One of these is Instagram. Launched in 2010, this is a platform that has grown increasingly popular with brands and marketers. A big reason for this is an algorithmic change in 2016. Before this the site would show your posts in chronological order. Now the algorithm tailors your newsfeed in response to the posts users engage with; this means that the posts people like, comment on and share are more likely to be seen by a bigger audience.

At first this change was unpopular with users, but the platform now reports that people are “engaging with the community in a more active way” following the update. What this means is that Instagram offers untapped potential for brands to explore, so here are some tips to help you get started.

What to post

The difference between Instagram and other social networks is that you are not able to include links on posts, so the focus of your content is photos and videos rather than text. While it is easy to think such posts are not well suited to corporate brands, with the right strategy you can make them work for your company.

Types of content that do well on Instagram are:

Choose a theme

At first sight, your Instagram profile can seem a confusing place as it displays all your images at once; so it is important to think carefully about how your visuals work both individually and collectively. The crucial thing here is to have a posting strategy and plan what events or announcements you want to place on it and when.

Alongside this you might want to consider how background themes and reoccurring motifs in your posts can help to bolster your corporate identity on the platform. For example, (RED) uses pastel backgrounds that give all of its images a gentle brand identity while UNICEF mostly posts photos of people and children, which reinforces its emphasis on young people and families.

Hashtags

Posts with at least one hashtag average 12.6% more user engagement on Instagram. The more that people interact with your content, the more chance your posts have of being featured on a hashtag page, which increases your potential reach.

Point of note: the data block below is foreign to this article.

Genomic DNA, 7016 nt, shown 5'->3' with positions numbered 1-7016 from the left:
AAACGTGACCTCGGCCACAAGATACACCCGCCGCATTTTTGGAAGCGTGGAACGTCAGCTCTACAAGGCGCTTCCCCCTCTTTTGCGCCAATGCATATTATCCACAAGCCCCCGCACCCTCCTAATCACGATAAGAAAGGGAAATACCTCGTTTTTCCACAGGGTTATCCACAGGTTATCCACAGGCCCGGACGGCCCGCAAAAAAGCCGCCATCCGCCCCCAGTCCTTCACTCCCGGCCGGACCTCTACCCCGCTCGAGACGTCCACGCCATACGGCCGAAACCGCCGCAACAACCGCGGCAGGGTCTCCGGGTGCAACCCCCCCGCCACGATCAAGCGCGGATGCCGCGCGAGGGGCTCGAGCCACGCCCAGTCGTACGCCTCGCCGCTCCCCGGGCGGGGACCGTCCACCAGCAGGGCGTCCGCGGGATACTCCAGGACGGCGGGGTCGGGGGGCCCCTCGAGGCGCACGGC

Credit: Instagram

People who follow the hashtags will then be able to see your post, giving you the chance to reach a new audience.

Stories and Live

Instagram Stories – used by more than 300 million people a day –  are short videos or photo sequences that can provide insight into one topic. These live on the platform for 24 hours and, if you have a verified account with more than 10,000 followers, you can add links that can gain traffic, generate leads and increase sales.

The kinds of stories that brands can produce varies enormously. One method is to use them as a type of video. National Geographic, for example, uses them to tell a narrative that makes great use of wildlife and natural photography that is clearly aligned to the brand’s core identity.

Others use Instagram Stories to give behind-the-scenes views of an organization; NASA uses them for events but also to explain what employees do.

Credit: Instagram

Meanwhile, Instagram Live is a real-time streaming service that can be particularly useful for event coverage and generating a conversation with your audience. Like the stories, these are available for 24 hours after the livestream has ended.

While instagram does not follow a similar pattern to Facebook or Twitter, the potential for promoting corporate content should not be ignored. By using all the available features, and having a carefully planned posting strategy, you will be able to reach a new audience on a platform that is rapidly growing in popularity.

 

If you’d like us to help you get the most out of your social media strategy, get in touch. 

Email: office@formativecontent.com or call our team on +44 (0) 20 7206 2687.

Enjoyed this post? Read How to curate quality social media content

Laura Nash is a Content Producer at Formative Content and specialises in digital content and writing for social media.